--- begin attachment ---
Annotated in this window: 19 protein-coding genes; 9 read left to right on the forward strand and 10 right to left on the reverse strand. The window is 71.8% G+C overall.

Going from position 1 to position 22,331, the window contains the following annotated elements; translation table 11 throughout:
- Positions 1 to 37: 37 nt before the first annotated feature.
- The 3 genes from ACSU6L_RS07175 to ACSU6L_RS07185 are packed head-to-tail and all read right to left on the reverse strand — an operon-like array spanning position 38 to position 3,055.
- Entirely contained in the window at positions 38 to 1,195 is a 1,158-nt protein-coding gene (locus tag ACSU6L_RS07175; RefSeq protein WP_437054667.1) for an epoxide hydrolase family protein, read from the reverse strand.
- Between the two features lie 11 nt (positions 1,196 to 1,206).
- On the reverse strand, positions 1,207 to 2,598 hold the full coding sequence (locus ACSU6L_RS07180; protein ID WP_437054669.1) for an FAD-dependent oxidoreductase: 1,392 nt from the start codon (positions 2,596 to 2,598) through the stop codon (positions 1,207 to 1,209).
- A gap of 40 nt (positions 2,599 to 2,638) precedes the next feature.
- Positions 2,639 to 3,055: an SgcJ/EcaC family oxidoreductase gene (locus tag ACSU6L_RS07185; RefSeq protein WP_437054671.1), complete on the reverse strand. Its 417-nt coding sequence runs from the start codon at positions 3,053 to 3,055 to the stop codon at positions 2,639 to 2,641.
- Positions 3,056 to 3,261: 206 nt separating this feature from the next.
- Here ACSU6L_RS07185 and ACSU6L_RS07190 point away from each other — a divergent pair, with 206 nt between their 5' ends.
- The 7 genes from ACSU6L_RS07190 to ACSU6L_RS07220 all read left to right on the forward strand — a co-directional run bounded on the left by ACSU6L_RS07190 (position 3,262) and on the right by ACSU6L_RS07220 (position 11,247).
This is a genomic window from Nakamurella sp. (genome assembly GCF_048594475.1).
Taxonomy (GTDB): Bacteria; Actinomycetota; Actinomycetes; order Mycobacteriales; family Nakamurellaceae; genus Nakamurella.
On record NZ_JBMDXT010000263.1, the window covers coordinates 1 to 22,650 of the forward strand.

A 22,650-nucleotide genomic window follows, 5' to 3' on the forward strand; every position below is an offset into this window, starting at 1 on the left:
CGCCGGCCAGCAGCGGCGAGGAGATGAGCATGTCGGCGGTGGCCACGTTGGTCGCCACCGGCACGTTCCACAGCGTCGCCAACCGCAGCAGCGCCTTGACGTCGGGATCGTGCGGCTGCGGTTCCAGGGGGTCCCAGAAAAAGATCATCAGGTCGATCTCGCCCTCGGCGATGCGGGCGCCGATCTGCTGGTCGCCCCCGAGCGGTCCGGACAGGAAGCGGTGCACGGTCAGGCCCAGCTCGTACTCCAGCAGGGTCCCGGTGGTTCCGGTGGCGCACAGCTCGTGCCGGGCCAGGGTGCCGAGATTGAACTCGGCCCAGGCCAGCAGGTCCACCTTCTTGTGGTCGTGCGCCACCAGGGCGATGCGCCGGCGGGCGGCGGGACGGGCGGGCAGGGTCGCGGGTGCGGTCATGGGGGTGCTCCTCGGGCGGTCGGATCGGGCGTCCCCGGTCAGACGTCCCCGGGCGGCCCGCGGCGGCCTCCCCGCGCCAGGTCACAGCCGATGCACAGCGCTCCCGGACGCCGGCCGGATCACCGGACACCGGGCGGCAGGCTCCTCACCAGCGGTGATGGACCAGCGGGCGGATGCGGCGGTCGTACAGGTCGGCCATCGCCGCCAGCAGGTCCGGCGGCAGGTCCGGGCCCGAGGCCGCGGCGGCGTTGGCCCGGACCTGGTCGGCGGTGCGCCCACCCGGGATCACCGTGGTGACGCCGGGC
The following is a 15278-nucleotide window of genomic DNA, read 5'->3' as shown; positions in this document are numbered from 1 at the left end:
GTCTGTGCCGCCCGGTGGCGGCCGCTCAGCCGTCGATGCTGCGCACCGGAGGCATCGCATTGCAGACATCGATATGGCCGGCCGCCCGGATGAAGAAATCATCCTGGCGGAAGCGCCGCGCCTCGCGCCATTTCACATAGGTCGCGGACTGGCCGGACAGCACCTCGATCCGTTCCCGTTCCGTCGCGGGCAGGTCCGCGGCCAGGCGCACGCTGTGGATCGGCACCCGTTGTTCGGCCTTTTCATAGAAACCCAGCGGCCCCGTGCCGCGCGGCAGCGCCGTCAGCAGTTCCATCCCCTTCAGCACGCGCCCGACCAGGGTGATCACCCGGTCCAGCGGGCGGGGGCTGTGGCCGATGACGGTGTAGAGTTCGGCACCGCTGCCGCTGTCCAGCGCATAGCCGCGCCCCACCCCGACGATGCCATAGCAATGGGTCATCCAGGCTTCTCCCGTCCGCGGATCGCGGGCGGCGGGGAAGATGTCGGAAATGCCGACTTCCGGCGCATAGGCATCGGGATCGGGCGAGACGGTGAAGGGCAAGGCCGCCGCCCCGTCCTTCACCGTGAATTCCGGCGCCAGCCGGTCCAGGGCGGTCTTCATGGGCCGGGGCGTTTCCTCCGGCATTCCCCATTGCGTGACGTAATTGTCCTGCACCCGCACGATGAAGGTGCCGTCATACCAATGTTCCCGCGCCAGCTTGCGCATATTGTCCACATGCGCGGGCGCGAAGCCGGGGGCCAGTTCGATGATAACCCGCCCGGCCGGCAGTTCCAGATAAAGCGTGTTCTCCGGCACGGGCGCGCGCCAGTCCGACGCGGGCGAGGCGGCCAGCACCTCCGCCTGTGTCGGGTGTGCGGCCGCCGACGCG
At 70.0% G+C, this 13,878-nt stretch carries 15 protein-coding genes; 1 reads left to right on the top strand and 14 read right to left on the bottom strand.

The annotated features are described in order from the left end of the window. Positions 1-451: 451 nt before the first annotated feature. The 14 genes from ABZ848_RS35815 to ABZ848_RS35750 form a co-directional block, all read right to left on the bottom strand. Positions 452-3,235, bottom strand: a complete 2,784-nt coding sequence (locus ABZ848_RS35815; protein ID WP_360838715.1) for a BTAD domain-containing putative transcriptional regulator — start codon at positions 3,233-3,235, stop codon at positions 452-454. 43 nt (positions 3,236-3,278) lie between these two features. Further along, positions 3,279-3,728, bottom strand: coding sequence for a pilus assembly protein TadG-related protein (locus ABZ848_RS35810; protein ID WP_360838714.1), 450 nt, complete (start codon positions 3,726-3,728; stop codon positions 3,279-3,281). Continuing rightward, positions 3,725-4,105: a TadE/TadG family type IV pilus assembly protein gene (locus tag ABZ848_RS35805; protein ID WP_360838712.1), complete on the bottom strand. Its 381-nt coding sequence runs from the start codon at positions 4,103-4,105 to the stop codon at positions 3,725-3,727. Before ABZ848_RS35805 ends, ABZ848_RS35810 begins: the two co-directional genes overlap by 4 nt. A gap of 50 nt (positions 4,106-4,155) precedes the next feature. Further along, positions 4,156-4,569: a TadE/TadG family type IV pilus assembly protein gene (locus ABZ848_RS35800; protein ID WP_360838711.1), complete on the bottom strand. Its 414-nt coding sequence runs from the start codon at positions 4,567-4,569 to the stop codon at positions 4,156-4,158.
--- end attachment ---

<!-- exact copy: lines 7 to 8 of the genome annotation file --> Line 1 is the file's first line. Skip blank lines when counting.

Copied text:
- On the reverse strand, positions 1,207 to 2,598 hold the full coding sequence (locus ACSU6L_RS07180; protein ID WP_437054669.1) for an FAD-dependent oxidoreductase: 1,392 nt from the start codon (positions 2,596 to 2,598) through the stop codon (positions 1,207 to 1,209).
- A gap of 40 nt (positions 2,599 to 2,638) precedes the next feature.